Tuesday, 16 December 2008

The new knowledge

Now that SatNav is affordable, anyone can drive round like they know the secret ways of the city. Whereas before the knowledge gave those who studied it an edge, now there is nothing to stop anyone getting a minicab license and driving round the city with as accurate an understand of the ways round it as you'd gain from years of learning. How then can a commercial taxi driver make money and ensure that there is still a barrier to entry to competitors.

Simple: a new knowledge. The commercial SatNavs know the one way streets. That is a strength: you don't need to know them, but also their great weakness. Their routing algorithms assume that you can only traverse a one-way street in the direction the arrows point. That is, the collection of streets, the graph, is a directed graph. Experts in the city can use this to their advantage. By knowing exactly which little one-way street they can nip down, they can come up with a more optimal routing through the city. For example, ask a SatNav how to get from Kingsdown to Cheltenham Road, and it will come up with two solutions, neither of which work well at 17:10 on a weekday.
1. Cotham Brow (busy), Arley Hill (long queue)
2. Horfield Road, Park Row, Jamaica Street.
A driver with The New Knowledge will know another solution. The one way bit at the bottom of Nugent Hill. It does bring you out into Arley Hill, but if there is a big traffic jam., you've missed it.

This blog strives to avoid making any accusations that could be considered libellous, and therefore does not state whether this taxi, the Jaguar with the Bristol City Taxi #2036 license plate on it, has done any such action. Instead, we will say: if they had done something like that at about 17:00 hours on Thursday December 11, 2008, they had better not have had their SatNav unit turned on, because those little units not only make suggestions on where to go, they record where you went. So if this taxi had driven the wrong way down the Nugent Hill one-way-section, the car would remember the fact.

Which is another piece of knowledge you need to remember, isn't it. The SatNav may be your friend, but only your friends can betray you.

[Reg # PX55SVL]

8 comments:

SP said...

So, presumably you saw the Jaguar with the Bristol City Taxi #2036 license plate on it go the wrong way down the Nugent Hill one-way section at 17:00 hours on Thursday December 11, 2008.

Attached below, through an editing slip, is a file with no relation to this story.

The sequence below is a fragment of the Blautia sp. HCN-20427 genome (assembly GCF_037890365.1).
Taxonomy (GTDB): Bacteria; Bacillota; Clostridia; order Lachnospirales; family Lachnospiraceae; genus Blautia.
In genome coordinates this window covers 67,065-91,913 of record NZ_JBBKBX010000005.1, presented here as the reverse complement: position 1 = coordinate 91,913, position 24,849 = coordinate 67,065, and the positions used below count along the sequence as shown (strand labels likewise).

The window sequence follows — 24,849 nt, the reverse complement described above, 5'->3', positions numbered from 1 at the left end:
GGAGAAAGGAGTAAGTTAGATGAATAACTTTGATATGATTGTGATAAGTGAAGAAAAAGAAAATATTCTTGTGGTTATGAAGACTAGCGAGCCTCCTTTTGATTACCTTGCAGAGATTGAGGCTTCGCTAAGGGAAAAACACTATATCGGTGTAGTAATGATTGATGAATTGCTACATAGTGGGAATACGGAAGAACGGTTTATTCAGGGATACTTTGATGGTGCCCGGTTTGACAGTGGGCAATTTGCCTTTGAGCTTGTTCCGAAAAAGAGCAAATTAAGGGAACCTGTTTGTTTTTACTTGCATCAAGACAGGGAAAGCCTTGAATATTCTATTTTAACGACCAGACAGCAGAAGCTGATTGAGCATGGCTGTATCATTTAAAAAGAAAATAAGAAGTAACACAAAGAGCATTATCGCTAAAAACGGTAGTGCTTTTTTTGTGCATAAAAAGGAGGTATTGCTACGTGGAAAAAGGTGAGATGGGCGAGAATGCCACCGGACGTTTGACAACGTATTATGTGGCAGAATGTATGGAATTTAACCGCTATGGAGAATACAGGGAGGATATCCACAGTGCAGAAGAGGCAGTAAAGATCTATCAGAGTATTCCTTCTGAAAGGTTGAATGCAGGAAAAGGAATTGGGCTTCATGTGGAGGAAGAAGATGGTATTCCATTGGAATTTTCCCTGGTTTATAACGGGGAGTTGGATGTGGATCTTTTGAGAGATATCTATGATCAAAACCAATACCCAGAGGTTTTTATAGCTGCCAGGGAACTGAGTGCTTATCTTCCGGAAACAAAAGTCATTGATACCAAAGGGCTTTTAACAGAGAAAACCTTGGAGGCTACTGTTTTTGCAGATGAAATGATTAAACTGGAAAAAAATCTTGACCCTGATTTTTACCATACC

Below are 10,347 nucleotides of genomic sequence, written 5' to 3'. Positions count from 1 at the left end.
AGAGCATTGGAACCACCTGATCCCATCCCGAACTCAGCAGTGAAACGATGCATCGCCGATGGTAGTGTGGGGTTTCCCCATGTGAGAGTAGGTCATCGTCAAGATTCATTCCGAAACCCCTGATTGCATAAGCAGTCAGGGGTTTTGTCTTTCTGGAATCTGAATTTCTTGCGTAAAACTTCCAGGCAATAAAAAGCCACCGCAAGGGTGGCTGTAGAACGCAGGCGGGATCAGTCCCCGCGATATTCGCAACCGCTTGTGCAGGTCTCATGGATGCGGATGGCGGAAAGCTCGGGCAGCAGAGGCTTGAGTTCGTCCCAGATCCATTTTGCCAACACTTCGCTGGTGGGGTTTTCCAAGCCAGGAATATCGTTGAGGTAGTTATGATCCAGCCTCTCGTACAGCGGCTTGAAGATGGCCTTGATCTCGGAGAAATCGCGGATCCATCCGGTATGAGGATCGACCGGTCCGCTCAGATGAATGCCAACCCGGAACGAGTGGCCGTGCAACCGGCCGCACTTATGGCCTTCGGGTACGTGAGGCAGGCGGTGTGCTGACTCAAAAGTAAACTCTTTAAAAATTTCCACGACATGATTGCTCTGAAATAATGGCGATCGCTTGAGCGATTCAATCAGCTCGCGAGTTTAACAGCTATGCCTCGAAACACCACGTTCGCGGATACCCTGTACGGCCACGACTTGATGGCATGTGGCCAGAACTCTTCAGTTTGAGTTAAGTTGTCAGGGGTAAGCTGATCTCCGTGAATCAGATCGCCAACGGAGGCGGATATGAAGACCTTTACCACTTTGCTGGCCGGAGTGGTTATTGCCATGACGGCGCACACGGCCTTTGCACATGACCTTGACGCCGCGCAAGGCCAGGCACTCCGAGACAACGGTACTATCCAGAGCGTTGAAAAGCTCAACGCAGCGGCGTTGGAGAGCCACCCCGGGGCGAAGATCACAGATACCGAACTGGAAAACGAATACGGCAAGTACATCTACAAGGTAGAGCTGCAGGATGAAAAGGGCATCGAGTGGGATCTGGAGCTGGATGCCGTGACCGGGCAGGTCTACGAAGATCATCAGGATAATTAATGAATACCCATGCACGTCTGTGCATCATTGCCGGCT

Have I understood that right? :)

Chris Hutt said...

Apparently a lot of collisions with cyclists have resulted from that manoeuvre.

Motorists joining Arley Hill via illegal use of the one-way section at the bottom of Nugent Hill are only expecting one way traffic from Cotham Brow and are not aware of the contra-flow cycle lane coming up from Cheltenham Road, so frequently collide with cyclists legitimately using this.

Still, the cyclists have probably committed some minor traffic offense themselves over the previous few months, so deserve what they get (in the view of many motorists).

Martin said...

Arley Hill is one of the most unfriendly parts of the city for cyclists, even though it tries hard to put on a smiley face.

I don't think many drivers know that the cycle lane is meant to be two-way; and for cyclists heading up the hill, the same lane mysteriously stops half-way towards Redland Road, leaving you no choice but to cycle the wrong way up a one-way street.

If cycling city money is ever to be spent, a good place to spend it would be here.

Dru Marland said...

...though Arley Hill does become two-way as you approach Redland Road. I used to live in Arley Park and was heading up to Cotham one day on my motorbike when an approaching car ostentatiously tried to block me. The driver wound down the window and told me in that I've Been Driving For A Long Time And Know What I'm Talking About voice, that I shouldn't be doing that. By the time I'd ordered up my witty response, he was lorng gorn. Dammit.

Rick said...

"because those little units not only make suggestions on where to go, they record where you went."

What makes you think that. Mine doesn't record anything (or are the pro units for taxis different)?

Bristol Dave said...

SatNavs don't record where you've been, other than a list of previously-chosen destinations.

The storage space required would be phenomenal.

SteveL said...

Mountaineering/sailing,handheld GPS units do record routing; they play tricks by recording location at specific times, or only when you change direction. They can also do some rolling three-days-worth of data storage, and do some compression of older data (drop timestamps). Data storage is cheap.

I know the satnavs that a lot of delivery vans use do this tracking as there are OpenStreetMap videos of london that show how the vehicles start off on the main roads then branch off onto back roads. I'd assume the premium GPS units that some taxi companies use would be similar. It lets the taxi company monitor driver speed, routing, etc.

SteveL said...

Regarding arley hill,

* because it is one-way at the bottom, nobody driving down it expects cars heading towards Cotham brow: very entertaining.

* the bumps are good on a mountain bike, not road bike

* Nugent hill is trouble. We need to discourage cars from using it. I find asking people if they "knew about the camera" good.

* Another troublespot with Nugent Hill is that when descending at speed, cars will pull out onto it from side roads, as they know there won't be any vehicles heading straight on. Which can be bad news if you are heading straight on; had a bit of a fright in the ice ten days ago when I nearly lost the front wheel steering round the junction. I think its actually safer to do nine-tree hill and the unofficial contraflow at the bottom there.